Rabbi Efrem Goldberg is the Senior Rabbi of the Boca Raton Synagogue (BRS), a rapidly-growing congregation of over 650 families and over 1,000 children in Boca Raton, Florida.
In 2010 Rabbi Goldberg was recognized as one of South Florida's Most Influential Jewish Leaders. He serves as Co-Chair of the Orthodox Rabbinical Board's Va'ad Ha'Kashrus, as Director of the Rabbinical Council of America's South Florida Regional Beis Din for Conversion, and as Posek of the Boca Raton Mikvah. He is also on the Board of Directors of the Jewish Federation of South Palm Beach County, Hillel Day School, Torah Academy of Boca Raton, and Friends of the Israel Defense Forces.
Additionally, Rabbi Goldberg serves as Vice President of the Rabbinical Council of America and as Chairman of the Orthodox Union Legacy Group and is a member of the AIPAC National Council.
Rabbi Goldberg grew up in Teaneck, NJ, attended Yeshivat Kerem B'Yavneh in Israel for two years, graduated from Yeshiva University with a B.A. in psychology, and received Semicha from the Rabbi Isaac Elchanan Theological Seminary, Yeshiva University. In 2008, he completed the Northwestern University Kellogg School of Management Advanced Executive Program.
Rabbi Goldberg is married to Yocheved and has six daughters, Racheli, Atara, Leora, Tamar, Estee, and Temima.
Last month marked thirty years since the tragic explosion of the Space Shuttle Challenger. Seven crew members died after the shuttle broke apart 73 seconds after takeoff. As I’m sure is the case with many of you, I vividly remember exactly where I was when this catastrophic event occurred. Along with many American children, my
Despite what you may have been told as a child, sharing is not always caring. We are living in a transparent generation where the trend is towards sharing in the extreme. Over coffee with friends, at the water cooler with co-workers, and increasingly on social media, people are revealing more and more about their personal
What is the measure of a great community? What are the metrics and tools we use to evaluate the success of a society? In this week’s parsha, Mishpatim, the Torah tell us that we must not cause pain or suffering to a widow or orphan. So strict is this law, that God promises that one
The former CEO of Timberland, Jeffrey Swartz, has made numerous contributions to both his industry in particular and the corporate world generally. In addition to focusing on profits, revenue, and the financial bottom line, Swartz was among the first to emphasize a corporation’s social responsibility and duty. In his first “Corporate Social Responsibility Report,” issued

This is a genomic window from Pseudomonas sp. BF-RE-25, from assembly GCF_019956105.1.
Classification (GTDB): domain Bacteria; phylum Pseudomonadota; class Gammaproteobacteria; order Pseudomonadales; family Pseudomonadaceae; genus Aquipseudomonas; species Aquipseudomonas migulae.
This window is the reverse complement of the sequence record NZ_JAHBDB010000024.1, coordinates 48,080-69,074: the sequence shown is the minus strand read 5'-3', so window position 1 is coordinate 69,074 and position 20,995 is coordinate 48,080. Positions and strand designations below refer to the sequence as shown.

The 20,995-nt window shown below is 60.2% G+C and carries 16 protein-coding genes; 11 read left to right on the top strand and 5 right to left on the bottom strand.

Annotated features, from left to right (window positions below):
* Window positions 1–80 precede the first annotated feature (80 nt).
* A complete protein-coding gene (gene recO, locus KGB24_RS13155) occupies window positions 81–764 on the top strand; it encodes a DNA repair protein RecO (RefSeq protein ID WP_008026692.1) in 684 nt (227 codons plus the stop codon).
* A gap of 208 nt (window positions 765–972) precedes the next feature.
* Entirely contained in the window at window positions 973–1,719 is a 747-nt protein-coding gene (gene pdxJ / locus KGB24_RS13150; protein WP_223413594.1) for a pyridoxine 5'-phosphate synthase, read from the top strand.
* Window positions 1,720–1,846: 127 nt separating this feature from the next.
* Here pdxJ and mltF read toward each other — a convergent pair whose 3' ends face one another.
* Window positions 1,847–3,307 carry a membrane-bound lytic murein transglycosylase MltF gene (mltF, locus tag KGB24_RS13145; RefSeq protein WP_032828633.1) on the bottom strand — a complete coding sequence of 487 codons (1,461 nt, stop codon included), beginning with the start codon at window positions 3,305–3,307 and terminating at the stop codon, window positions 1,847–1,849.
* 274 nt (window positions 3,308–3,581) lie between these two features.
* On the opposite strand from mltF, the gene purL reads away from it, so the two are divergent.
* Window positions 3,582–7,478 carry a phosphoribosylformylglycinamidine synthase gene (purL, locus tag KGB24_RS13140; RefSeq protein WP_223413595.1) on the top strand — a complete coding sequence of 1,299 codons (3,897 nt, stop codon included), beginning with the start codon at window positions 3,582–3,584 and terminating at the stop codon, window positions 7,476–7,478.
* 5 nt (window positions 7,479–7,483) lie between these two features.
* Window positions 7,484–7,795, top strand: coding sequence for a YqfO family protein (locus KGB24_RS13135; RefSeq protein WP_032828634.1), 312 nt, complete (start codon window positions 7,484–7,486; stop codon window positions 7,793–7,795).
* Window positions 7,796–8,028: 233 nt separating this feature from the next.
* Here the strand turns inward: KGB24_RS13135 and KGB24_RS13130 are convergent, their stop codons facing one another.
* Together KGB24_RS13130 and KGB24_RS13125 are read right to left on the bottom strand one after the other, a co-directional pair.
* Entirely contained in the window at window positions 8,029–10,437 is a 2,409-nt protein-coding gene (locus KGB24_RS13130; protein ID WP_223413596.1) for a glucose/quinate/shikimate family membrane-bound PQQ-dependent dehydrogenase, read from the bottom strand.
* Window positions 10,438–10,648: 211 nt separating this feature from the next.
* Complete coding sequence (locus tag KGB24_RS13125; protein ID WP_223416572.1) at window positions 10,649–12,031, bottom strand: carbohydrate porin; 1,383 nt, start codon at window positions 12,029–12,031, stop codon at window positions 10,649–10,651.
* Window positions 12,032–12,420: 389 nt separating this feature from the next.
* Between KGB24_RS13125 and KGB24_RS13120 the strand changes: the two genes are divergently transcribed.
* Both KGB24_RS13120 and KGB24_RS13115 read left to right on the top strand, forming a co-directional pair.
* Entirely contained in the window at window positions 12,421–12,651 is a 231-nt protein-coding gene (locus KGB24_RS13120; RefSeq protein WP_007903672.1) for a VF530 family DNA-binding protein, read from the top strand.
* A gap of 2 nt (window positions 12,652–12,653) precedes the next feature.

The Powerball lottery and its record $1.5 billion jackpot has engendered great conversation about what we would do with the money if we won. Indeed, money is a tremendous commodity, a critical resource. And yet, there is an even more precious commodity that we waste all too often. When it comes to money, if we
I have a confession to make – I bought a lottery ticket for the Power Ball. After all, you’ve got to be in it to win it and this Wednesday night, winning it means winning $1.3 billion. True, the lump sum payout comes to only $806,000,000 but I think we can find a way to
Nosei B’ol Im Chaveiro – Carry the Burden with Our Friends Those struggling with infertility or secondary infertility come to shul, go to work, shop at the supermarket and often nobody knows what they are going through – the devastating disappointments, the painful procedures and treatments, the mounds of debt incurred, and bearing the insensitive
Leo Tolstoy, the famous Russian writer, once said, “Everybody wants to change this world; nobody wants to change themselves.” I disagree. I think we do want to change. We want to become the people we were meant to be, the people we are capable of being. Many of us just don’t know how. Every year,
Death is a highly uncomfortable and awkward subject. As a result, most people do all they can to avoid the subject altogether. While we would prefer to see ourselves as living forever, the Torah instructs us that, in fact, reflecting on our mortality and being mindful of our transience are critical to living an inspired
Change is inevitable. Attitudes and social norms are constantly changing, as are career opportunities and artistic tastes. Perhaps the most perceptible arena of constant change is in the evolution of technology. Through the millennia, enormous advancements in science have revolutionized fields ranging from medicine to warfare, and innovative technological discoveries have dramatically altered normative modes